Published by LawTechie - October 13, 2010 - LawTechie

A study commissioned and sponsored by the Library of Congress has found that US copyright laws create an onerous barrier to the preservation of sound recordings by libraries and other archiving institutions. The study concludes that current copyright laws force libraries to choose between doing their jobs as archivists and breaking the law. In relevant part:

Were copyright law followed to the letter, little audio preservation would be undertaken…

While libraries supposedly have some leeway in preserving audio recordings, they find it “virtually impossible to reconcile their responsibility for preserving and making accessible culturally important sound recordings with their obligation to adhere to copyright laws”.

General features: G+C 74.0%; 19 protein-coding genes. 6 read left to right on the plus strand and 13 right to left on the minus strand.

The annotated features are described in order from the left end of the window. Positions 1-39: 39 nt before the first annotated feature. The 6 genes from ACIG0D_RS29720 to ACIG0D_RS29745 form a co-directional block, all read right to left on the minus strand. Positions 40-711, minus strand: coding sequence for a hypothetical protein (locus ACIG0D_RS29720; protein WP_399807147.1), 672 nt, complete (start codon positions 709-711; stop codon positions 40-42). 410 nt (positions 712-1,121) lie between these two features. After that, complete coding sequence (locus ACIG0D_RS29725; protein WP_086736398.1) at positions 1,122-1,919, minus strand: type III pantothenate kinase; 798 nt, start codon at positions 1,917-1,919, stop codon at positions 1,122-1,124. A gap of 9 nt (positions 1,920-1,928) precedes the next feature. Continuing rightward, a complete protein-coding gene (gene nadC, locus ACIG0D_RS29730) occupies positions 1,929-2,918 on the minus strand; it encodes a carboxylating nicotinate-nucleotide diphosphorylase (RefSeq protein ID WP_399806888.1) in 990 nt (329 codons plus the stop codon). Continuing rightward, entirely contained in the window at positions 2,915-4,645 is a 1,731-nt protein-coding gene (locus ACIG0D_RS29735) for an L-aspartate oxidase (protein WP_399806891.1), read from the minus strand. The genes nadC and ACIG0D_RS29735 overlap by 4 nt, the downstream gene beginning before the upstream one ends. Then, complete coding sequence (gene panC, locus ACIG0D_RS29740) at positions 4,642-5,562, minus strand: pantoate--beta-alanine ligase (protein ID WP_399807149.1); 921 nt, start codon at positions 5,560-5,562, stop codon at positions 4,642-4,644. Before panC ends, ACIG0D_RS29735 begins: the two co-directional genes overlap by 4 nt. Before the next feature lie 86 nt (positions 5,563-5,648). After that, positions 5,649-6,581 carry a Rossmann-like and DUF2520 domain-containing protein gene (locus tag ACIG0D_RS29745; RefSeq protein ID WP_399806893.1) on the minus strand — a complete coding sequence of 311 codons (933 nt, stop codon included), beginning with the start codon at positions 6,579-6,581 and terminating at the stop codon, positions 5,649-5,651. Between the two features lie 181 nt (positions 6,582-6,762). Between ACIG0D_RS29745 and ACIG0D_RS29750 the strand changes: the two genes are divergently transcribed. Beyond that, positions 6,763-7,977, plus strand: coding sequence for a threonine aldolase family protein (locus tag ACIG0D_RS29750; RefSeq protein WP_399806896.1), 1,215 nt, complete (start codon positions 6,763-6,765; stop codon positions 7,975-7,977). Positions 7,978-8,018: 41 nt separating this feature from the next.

The report was mandated under the National Recording Preservation Act of 2000 and will be published by the Library of Congress later in 2010.

LawTechie is a blog focusing on trends in tech and digital media. Areas covered include intellectual property, cyberlaw, venture capital, transactions and litigation as they relate to the emerging sectors. The blog is edited by the firm's partner Tim Bukher with contributions from the firm's experts in their respective areas of law.

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